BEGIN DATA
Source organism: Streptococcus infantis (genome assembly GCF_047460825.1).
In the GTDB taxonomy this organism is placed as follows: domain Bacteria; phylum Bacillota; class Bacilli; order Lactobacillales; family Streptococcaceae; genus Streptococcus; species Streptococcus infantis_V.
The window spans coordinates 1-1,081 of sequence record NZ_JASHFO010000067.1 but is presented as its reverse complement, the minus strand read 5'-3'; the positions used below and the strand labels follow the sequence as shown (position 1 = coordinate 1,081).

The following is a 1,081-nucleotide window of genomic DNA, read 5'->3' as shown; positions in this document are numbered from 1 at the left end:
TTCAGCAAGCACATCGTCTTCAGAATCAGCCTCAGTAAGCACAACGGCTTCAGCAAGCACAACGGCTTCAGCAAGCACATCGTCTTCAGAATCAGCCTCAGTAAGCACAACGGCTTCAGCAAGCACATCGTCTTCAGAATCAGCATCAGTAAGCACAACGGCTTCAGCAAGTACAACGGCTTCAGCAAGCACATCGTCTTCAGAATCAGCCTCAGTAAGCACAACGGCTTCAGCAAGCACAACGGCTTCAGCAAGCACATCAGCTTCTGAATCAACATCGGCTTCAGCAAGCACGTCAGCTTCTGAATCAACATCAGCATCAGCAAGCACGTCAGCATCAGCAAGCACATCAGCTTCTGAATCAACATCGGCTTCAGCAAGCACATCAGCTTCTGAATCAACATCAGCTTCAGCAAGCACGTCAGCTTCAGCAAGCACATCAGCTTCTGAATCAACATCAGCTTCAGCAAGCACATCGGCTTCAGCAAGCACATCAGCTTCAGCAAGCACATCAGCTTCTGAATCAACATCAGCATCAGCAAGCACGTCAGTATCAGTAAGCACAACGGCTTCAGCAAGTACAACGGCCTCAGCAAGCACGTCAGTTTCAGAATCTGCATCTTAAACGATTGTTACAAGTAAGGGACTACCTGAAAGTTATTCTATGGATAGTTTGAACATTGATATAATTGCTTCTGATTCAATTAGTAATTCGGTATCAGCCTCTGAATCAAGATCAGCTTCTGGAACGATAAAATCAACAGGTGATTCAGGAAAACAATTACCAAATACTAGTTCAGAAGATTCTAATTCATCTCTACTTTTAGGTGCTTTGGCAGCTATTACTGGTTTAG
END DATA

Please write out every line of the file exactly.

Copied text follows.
Source organism: Streptococcus infantis (genome assembly GCF_047460825.1).
In the GTDB taxonomy this organism is placed as follows: domain Bacteria; phylum Bacillota; class Bacilli; order Lactobacillales; family Streptococcaceae; genus Streptococcus; species Streptococcus infantis_V.
The window spans coordinates 1-1,081 of sequence record NZ_JASHFO010000067.1 but is presented as its reverse complement, the minus strand read 5'-3'; the positions used below and the strand labels follow the sequence as shown (position 1 = coordinate 1,081).

The following is a 1,081-nucleotide window of genomic DNA, read 5'->3' as shown; positions in this document are numbered from 1 at the left end:
TTCAGCAAGCACATCGTCTTCAGAATCAGCCTCAGTAAGCACAACGGCTTCAGCAAGCACAACGGCTTCAGCAAGCACATCGTCTTCAGAATCAGCCTCAGTAAGCACAACGGCTTCAGCAAGCACATCGTCTTCAGAATCAGCATCAGTAAGCACAACGGCTTCAGCAAGTACAACGGCTTCAGCAAGCACATCGTCTTCAGAATCAGCCTCAGTAAGCACAACGGCTTCAGCAAGCACAACGGCTTCAGCAAGCACATCAGCTTCTGAATCAACATCGGCTTCAGCAAGCACGTCAGCTTCTGAATCAACATCAGCATCAGCAAGCACGTCAGCATCAGCAAGCACATCAGCTTCTGAATCAACATCGGCTTCAGCAAGCACATCAGCTTCTGAATCAACATCAGCTTCAGCAAGCACGTCAGCTTCAGCAAGCACATCAGCTTCTGAATCAACATCAGCTTCAGCAAGCACATCGGCTTCAGCAAGCACATCAGCTTCAGCAAGCACATCAGCTTCTGAATCAACATCAGCATCAGCAAGCACGTCAGTATCAGTAAGCACAACGGCTTCAGCAAGTACAACGGCCTCAGCAAGCACGTCAGTTTCAGAATCTGCATCTTAAACGATTGTTACAAGTAAGGGACTACCTGAAAGTTATTCTATGGATAGTTTGAACATTGATATAATTGCTTCTGATTCAATTAGTAATTCGGTATCAGCCTCTGAATCAAGATCAGCTTCTGGAACGATAAAATCAACAGGTGATTCAGGAAAACAATTACCAAATACTAGTTCAGAAGATTCTAATTCATCTCTACTTTTAGGTGCTTTGGCAGCTATTACTGGTTTAG